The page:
Brendon was also so thankful to the nursing staff. They often gave Brendon breaks to go shower or get coffee. They were really friendly and helped the week go well.
While I was there she had her first seizure (at around midday). She was on the chair (pictured behind her) and I was just trying to give her medication to her.
She was not wanting to take it (which is unusual) and then had a really big jerk. She climbed off the chair and then the seizure started. So I had her in my arms and she didn't fall. I then put her on the bed and tried to make sure I was out of the camera's way so that they could see how the seizure was affecting her physically.
She had a sleep afterwards but then ended up pacing a lot through the afternoon. It's horrible to watch her when this happens, but we were also really glad it did happen, so that the neurologist can see what's happening inside her brain when this happens.
Wednesday 14th: I love how Anakin cuddled up with Ruth this afternoon.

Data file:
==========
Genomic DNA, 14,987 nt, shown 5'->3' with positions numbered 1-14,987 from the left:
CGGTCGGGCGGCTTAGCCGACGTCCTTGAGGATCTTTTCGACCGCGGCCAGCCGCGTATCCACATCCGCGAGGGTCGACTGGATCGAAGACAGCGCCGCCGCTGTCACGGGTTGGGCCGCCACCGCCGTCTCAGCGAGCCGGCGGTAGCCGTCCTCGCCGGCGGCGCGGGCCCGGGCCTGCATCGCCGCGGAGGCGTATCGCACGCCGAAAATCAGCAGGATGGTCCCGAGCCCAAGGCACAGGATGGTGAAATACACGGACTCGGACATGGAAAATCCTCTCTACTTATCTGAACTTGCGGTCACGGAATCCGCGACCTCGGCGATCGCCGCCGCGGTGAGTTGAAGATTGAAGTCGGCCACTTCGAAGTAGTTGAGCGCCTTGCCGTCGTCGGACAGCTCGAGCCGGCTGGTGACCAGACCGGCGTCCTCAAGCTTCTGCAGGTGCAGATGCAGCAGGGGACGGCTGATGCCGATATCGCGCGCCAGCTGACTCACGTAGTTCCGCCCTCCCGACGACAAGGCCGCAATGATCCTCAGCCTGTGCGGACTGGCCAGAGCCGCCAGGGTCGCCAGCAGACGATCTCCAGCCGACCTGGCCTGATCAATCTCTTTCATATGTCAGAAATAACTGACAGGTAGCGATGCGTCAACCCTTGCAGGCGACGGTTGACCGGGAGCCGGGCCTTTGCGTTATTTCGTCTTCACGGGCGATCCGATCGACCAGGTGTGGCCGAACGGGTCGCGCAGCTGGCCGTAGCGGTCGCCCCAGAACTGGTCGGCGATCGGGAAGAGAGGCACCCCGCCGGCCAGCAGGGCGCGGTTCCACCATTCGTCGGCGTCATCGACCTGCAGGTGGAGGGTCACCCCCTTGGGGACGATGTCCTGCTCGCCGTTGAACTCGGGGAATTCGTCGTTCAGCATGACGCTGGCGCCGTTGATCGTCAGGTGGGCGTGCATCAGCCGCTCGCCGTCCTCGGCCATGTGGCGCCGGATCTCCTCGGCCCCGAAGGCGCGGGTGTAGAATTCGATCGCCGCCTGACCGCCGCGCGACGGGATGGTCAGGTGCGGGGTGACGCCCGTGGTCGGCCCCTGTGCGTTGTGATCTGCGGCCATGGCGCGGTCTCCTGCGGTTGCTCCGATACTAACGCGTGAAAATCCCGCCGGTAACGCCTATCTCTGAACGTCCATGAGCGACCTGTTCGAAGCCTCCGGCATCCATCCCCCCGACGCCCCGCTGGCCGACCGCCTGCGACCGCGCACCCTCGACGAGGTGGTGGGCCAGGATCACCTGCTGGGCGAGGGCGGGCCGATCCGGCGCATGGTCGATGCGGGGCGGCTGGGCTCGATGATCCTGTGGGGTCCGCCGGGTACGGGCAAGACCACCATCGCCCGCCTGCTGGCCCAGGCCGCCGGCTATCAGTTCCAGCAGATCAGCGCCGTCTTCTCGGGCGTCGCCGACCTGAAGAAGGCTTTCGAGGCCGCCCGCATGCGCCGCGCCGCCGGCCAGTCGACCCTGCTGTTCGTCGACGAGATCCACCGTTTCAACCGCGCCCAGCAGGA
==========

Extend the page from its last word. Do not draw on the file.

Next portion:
Asher's pacing didn't really improve through the evening and she had another seizure around midnight.
She slept till around 1:30 and then woke and was very uncomfortable. She was having big jerks and if she was home she would have been pacing. This continued till after 4am and then she finally fell asleep. She was woken at around 5:30 with a huge jerk though and then was pacing terribly. Brendon was eventually relieved when she had a seizure at 6:20, as she could then finally sleep and have a break from it all.
Brendon was exhausted from such a hard night.
This was my facebook update at this time: